Investigation and chargesheet form the genesis of the Criminal Trial.
Chargesheet is the outcome of investigation. Under Section 157 of the Code of
Criminal Procedure, the procedure of investigation in criminal cases has been
incorporated. It requires the intimation of information to the police officer on
the commission of a crime.
Before the commencement of the investigation, the
police officer has to satisfy himself about certain grounds. If the grounds are
present, the investigation shall be begun with. What is the procedure followed
by the police while investigating a criminal case? Let's take a look –-
The procedure elaborated below is the one for cognizable offences. The
investigation includes all the procedures which are done by the police officer
under the Code for the collection of evidence. The investigation may be
conducted by a police officer who has been assigned the case.
The Magistrate can
also authorize any other person to conduct the investigation on his behalf. The
police on registration of FIR shall upon perusal of the facts of the case decide
the line of investigation i.e whether there is circumstantial evidence or
Circumstantial evidence is the something which is a chain of
circumstances that lead to the crime for example previous animosity, threats,
last seen theory. It is basically connection of various circumstances to the
crime. On the other hand eyewitnesses are those who have seen the incident take
Three types of reports are required to be prepared at three different
stages of investigation are as follows:
A preliminary report from the officer-in-charge of a police station to
the Magistrate under Section 157.
Section 168 requires the submission of a report from a subordinate
officer to the officer-in-charge of the station.
Section 173 requires a final report to be submitted to the Magistrate as
soon as the investigation is completed.
The investigation of a case begins after the preliminary report is submitted by
the police officer to the Magistrate.
Sending Report To The Magistrate:
The report which is sent to the Magistrate is defined as the police report.
It is forwarded by the Police Officer to the Magistrate. This is the
Preliminary Report which informs the Magistrate that the police officer
shall be investigating that particular case.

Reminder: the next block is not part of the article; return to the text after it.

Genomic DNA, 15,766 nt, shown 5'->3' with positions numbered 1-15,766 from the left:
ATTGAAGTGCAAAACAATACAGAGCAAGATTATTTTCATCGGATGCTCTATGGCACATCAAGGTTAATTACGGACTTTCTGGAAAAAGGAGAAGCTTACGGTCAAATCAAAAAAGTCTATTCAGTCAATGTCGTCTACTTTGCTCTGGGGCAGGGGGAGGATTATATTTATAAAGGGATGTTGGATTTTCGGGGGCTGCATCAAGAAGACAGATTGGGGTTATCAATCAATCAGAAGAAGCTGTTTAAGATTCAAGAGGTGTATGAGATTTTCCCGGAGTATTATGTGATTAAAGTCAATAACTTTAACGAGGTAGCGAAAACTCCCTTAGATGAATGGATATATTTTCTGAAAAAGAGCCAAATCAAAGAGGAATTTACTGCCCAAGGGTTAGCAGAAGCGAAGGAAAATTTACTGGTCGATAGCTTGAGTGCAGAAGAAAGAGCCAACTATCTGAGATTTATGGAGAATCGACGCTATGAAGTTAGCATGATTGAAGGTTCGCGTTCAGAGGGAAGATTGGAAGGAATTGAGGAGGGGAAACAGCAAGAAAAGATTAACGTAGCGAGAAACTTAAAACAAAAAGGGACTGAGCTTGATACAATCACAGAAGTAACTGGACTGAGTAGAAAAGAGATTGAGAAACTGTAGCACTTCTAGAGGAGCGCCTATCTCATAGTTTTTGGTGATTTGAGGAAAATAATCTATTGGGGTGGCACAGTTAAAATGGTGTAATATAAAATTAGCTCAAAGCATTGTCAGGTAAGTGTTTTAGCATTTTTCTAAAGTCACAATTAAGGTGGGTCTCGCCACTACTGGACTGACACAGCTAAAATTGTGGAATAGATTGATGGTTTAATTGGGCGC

Section 158 of the Code of Criminal Procedure speaks about the submission of
the report to the Magistrate. It is done so that the Magistrate is able to
control the investigation process and give any directions under Section 159
of the Code of Criminal Procedure if necessary. The directions were the
instructions given to the Police Officer for conducting the investigation.
If the police officer is not pursuing the investigation further, this has to
be mentioned in the report which is to be sent to the magistrate.
Report To Be Sent Without Any Delay
The Report needs to be sent to the magistrate without any delay. In Nalli v.
State, the Madras High Court had to acquit a person accused of murder on the
grounds that an unexplained and inordinate delay was there in dispatching
the first information report to the Magistrate however the Hon'ble Supreme Court
in Ombir Singh V. State of Uttar Pradesh and Another on 26/5/2020 has held that
mere delay in forwarding FIR to Magistrate by itself is not a ground to acquit
the accused. The report has to be sent in a reasonable amount of time i.e 24
The use of the term forthwith in Section 157(1) was explained by the Hon'ble Supreme Court in
Alla China Apparao v. State of Andhra Pradesh stating
that the expression forthwith would undoubtedly mean within a reasonable time
and without unreasonable day. If any delay is being caused in sending the
report, it should be explained properly citing the reasons for the same.
Order Of Investigation By The Magistrate
Under Section 159 of the Code, the Magistrate has been given the powers to
direct an investigation into the case. If on receiving the report, the
Magistrate thinks fit that it is necessary to conduct an investigation, he shall
direct a subordinate magistrate to conduct a preliminary inquiry.
The magistrate can also off the case in the manner provided by the Code if
sufficient grounds are not present.
However, the Magistrate has not been empowered to stop an investigation, after
the commencement of the same. In S.N. Sharma v. Bipen Kumar, it was held by the
Supreme Court that the Magistrate has no power to stop the investigation and
direct magisterial inquiry.
Investigation in a country or place outside India (Section 166A)
In the course of an investigation of an offence, it is required that the
investigation or search has to be carried out in a country or a place outside
India. For doing so, an application of request can be made by the investigating
officer, and any Criminal Court may issue a letter of request to the Court or